Family & Parenting

This X-Ray Of A Grape Stuck In A Child’s Throat Illustrates A Deadly Choking Hazard

Grapes and hot dogs aren't only dangerous to toddlers.

The American Academy of Pediatrics maintains a list of foods that are notorious for causing choking and should be kept away from kids ages 4 and under: hot dogs, nuts and seeds, hard candies, popcorn and chunks of raw vegetables.

Also on the no-no list? Whole grapes.

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Facebook Post Shares Warning

Now, an X-ray photo that shows a whole grape lodged in a child’s throat is making its rounds on the internet, and serves as a stark reminder of just how dangerous the fruit can be.

Australian blogger Angela Henderson, a psychologist, sociologist and advocate for child development, posted the X-ray image on her Facebook page, saying a pediatrician originally shared the image. The mother of the child gave consent for it to be posted online as a way to raise awareness about choking dangers.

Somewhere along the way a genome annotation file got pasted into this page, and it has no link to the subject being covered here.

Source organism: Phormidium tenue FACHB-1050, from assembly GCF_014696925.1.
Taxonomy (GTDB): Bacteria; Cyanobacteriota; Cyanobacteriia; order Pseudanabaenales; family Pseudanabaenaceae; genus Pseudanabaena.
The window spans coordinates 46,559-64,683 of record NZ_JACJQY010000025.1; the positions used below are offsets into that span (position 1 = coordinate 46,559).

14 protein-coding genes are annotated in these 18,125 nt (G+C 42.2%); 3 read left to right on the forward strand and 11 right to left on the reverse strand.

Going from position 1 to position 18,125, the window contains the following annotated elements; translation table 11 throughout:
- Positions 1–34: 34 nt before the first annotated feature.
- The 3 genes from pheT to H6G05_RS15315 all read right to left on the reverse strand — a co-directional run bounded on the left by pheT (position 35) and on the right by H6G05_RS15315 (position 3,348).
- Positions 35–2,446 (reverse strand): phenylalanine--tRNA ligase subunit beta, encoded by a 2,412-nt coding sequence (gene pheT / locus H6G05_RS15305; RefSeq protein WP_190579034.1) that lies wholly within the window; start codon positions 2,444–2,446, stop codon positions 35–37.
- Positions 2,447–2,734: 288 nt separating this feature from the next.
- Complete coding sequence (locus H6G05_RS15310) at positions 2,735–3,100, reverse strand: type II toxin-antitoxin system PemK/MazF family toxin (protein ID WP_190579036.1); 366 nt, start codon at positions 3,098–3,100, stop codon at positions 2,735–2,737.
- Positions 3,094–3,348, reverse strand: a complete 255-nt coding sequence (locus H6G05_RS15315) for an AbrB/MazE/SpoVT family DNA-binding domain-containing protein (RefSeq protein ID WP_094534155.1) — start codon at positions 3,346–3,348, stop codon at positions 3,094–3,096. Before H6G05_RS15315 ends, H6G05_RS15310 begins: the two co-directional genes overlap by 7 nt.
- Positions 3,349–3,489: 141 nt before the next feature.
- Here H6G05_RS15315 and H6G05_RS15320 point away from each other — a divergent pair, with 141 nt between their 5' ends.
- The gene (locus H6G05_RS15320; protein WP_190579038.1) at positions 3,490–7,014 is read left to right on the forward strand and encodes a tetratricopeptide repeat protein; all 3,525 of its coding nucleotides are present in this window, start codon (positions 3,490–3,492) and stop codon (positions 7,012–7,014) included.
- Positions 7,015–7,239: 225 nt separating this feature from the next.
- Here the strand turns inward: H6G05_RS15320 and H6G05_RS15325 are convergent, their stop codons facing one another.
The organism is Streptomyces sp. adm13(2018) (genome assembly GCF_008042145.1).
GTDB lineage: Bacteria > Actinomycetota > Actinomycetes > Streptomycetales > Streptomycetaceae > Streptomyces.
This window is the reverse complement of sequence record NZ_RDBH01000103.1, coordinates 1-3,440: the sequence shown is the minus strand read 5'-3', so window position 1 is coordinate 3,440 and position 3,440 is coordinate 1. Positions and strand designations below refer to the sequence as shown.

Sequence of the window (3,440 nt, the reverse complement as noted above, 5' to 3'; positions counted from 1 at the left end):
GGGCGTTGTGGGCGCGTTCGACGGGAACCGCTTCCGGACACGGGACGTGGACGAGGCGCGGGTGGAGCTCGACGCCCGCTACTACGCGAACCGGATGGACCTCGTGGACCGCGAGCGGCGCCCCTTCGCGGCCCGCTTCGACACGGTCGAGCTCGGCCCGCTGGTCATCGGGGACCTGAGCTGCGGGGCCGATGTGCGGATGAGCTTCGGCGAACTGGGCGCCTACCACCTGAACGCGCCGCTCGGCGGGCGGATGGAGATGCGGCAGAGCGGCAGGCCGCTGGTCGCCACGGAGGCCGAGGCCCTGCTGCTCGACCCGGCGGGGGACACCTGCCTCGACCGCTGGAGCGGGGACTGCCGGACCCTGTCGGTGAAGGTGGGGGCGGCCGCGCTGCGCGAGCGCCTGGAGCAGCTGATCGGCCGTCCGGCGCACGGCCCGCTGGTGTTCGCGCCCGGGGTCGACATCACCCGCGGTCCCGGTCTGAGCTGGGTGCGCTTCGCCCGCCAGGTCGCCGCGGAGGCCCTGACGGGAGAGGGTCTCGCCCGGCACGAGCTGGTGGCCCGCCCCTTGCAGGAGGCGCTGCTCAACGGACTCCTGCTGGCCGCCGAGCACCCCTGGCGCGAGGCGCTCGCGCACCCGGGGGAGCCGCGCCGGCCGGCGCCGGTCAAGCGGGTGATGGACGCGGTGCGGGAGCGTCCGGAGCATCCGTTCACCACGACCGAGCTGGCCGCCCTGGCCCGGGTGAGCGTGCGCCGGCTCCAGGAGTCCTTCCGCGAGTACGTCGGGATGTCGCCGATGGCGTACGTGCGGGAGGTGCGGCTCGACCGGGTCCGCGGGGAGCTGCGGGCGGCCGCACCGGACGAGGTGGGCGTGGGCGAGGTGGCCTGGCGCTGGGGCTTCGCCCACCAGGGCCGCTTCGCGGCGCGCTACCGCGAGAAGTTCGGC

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RELATED: Mom Warns About Car Seat Safety After Daughter Sustains Horrifying Injury

The grape was stuck in the airway of a 5-year-old, highlighting the importance of carefully chopping up foods, not just for toddlers and preschoolers. The child had to undergo an operation to remove the grape, according to Henderson’s Facebook post.

“So please be mindful that not all kids chew their food, are in a rush at school to get to the playground, etc.,” Henderson wrote in her post.

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How To Keep Kids Safe

Cut foods into small pieces so they don’t get stuck in your child’s throat. It’s also a good idea to cut food into triangular shapes to allow air to pass if a piece of food does get stuck in your child’s airway, according to Cleveland Clinic.

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Experts also recommend that your children sit down while they eat, as running with food in their mouths increases the risk of choking. (Of course, most parents know this is easier said than done in many cases!)

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Non-Food Choking Hazards

It’s not just food that can cause kids to choke, though.

RELATED: Here’s How To Save Yourself If You Are Alone And Choking

The University of Michigan’s medical school also points out that non-food items like latex balloons, small or broken toy parts, marker caps, button-type batteries and coins can also be choking hazards.

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Parents should also keep an eye on kids playing with fidget spinners. One Texas mom shared a terrifying tale about her 10-year-old daughter choking on one of the pieces of her spinner after it came off in her mouth.

fidget spinner photo
Getty Images | Drew Angerer